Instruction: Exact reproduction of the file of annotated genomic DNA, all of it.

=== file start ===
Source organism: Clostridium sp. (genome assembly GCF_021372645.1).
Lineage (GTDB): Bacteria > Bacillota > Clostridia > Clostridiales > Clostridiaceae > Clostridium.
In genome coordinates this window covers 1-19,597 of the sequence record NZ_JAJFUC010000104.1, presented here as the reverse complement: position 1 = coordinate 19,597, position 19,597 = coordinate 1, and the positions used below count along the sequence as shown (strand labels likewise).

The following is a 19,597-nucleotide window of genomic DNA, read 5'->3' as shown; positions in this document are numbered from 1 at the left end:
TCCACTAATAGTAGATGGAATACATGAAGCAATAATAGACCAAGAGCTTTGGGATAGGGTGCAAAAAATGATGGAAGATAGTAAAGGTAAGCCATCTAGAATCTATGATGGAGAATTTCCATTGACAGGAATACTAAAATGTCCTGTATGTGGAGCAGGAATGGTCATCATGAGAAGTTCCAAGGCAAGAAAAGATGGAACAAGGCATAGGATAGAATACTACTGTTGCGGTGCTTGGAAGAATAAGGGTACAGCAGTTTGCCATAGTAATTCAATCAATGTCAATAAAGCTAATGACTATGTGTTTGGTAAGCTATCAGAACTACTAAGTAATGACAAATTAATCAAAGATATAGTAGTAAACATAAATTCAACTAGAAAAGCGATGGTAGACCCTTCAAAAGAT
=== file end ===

Source organism: Clostridium sp. (genome assembly GCF_021372645.1).
Lineage (GTDB): Bacteria > Bacillota > Clostridia > Clostridiales > Clostridiaceae > Clostridium.
In genome coordinates this window covers 1-19,597 of the sequence record NZ_JAJFUC010000104.1, presented here as the reverse complement: position 1 = coordinate 19,597, position 19,597 = coordinate 1, and the positions used below count along the sequence as shown (strand labels likewise).

The following is a 19,597-nucleotide window of genomic DNA, read 5'->3' as shown; positions in this document are numbered from 1 at the left end:
TCCACTAATAGTAGATGGAATACATGAAGCAATAATAGACCAAGAGCTTTGGGATAGGGTGCAAAAAATGATGGAAGATAGTAAAGGTAAGCCATCTAGAATCTATGATGGAGAATTTCCATTGACAGGAATACTAAAATGTCCTGTATGTGGAGCAGGAATGGTCATCATGAGAAGTTCCAAGGCAAGAAAAGATGGAACAAGGCATAGGATAGAATACTACTGTTGCGGTGCTTGGAAGAATAAGGGTACAGCAGTTTGCCATAGTAATTCAATCAATGTCAATAAAGCTAATGACTATGTGTTTGGTAAGCTATCAGAACTACTAAGTAATGACAAATTAATCAAAGATATAGTAGTAAACATAAATTCAACTAGAAAAGCGATGGTAGACCCTTCAAAAGAT